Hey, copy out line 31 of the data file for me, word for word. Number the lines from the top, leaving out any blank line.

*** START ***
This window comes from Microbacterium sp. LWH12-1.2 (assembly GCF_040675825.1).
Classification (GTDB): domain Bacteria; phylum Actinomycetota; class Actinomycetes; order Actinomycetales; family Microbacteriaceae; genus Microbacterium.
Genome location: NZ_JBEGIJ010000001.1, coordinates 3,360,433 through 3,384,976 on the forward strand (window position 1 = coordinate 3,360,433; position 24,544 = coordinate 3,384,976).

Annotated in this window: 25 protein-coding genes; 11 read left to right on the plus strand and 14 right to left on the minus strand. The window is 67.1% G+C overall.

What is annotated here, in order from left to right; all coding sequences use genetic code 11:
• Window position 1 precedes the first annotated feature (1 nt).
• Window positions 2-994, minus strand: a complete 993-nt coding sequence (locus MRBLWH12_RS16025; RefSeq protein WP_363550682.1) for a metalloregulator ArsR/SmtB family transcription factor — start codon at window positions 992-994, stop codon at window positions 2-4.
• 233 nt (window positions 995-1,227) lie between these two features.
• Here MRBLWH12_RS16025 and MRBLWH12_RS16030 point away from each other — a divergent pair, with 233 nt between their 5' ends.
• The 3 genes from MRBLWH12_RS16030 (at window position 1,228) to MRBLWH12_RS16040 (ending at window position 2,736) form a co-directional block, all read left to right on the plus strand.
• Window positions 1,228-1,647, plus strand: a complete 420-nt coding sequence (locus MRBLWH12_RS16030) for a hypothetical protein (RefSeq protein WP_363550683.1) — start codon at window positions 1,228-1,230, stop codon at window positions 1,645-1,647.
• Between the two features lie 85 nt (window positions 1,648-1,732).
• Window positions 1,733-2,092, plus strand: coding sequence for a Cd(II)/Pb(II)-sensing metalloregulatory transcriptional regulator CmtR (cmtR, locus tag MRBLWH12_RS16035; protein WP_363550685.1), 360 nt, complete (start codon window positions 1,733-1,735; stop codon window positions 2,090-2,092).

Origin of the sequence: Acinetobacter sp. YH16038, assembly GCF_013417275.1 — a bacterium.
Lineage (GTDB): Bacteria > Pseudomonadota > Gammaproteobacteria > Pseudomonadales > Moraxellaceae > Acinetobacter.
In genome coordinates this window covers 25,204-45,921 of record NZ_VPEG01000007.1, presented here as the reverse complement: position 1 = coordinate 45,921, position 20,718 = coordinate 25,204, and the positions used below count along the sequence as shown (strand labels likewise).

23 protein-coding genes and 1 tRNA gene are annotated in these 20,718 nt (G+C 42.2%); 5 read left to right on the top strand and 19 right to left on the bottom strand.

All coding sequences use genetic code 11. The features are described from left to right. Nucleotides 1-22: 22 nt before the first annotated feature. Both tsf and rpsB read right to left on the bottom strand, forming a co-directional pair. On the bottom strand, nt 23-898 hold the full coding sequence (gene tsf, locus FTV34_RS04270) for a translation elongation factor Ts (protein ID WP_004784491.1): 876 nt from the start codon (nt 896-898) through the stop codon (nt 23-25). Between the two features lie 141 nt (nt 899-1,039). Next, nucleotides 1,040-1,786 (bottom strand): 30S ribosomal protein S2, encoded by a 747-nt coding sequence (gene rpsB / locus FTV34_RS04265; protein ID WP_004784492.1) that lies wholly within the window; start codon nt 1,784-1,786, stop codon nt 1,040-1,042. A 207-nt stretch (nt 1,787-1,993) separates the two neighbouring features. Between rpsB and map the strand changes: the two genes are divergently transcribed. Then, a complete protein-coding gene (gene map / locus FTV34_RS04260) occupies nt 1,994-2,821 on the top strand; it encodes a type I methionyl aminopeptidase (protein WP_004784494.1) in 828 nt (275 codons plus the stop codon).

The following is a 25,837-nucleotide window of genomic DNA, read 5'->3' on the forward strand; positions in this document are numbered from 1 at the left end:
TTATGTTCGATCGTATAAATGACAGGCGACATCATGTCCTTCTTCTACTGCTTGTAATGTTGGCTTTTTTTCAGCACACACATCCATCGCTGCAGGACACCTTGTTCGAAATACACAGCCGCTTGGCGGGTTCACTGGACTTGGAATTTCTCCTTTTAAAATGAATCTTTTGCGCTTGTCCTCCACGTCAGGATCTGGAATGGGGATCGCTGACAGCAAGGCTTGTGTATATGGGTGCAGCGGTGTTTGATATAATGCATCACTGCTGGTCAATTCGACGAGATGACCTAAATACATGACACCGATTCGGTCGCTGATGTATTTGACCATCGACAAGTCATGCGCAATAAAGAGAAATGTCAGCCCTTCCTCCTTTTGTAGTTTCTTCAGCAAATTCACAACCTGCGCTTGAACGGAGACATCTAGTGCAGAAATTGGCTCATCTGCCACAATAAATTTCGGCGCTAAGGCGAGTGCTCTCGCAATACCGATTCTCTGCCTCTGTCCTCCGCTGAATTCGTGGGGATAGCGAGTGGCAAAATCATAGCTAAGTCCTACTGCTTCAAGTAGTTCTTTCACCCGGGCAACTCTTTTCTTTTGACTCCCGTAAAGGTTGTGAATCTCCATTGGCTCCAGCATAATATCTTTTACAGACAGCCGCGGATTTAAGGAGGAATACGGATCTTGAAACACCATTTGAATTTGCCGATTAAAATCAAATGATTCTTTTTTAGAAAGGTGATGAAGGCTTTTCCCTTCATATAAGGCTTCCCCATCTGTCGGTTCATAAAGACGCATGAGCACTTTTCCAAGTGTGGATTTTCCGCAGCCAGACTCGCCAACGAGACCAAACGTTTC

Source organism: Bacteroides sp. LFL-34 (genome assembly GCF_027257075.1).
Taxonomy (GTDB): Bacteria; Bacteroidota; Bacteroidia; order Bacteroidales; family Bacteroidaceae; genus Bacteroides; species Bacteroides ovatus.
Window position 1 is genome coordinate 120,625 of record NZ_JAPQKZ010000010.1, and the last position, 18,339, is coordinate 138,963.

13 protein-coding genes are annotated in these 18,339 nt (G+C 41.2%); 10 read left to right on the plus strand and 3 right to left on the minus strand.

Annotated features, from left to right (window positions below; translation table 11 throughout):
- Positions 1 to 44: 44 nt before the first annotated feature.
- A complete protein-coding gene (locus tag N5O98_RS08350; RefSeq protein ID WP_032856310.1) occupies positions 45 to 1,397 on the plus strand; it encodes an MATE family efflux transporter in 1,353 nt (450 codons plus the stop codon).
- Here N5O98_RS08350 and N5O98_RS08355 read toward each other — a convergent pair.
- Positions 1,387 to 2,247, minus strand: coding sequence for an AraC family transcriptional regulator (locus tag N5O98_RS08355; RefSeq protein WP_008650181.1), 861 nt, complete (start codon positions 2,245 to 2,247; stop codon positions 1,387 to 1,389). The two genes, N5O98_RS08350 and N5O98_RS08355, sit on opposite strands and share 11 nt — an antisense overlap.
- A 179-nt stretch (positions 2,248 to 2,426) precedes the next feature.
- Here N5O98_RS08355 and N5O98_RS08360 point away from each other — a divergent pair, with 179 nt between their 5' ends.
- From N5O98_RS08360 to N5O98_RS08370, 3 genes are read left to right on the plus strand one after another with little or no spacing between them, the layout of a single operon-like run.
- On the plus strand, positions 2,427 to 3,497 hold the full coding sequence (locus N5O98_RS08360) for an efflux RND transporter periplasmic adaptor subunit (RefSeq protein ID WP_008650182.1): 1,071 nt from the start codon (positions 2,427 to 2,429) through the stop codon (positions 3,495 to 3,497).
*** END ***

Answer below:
- Here N5O98_RS08355 and N5O98_RS08360 point away from each other — a divergent pair, with 179 nt between their 5' ends.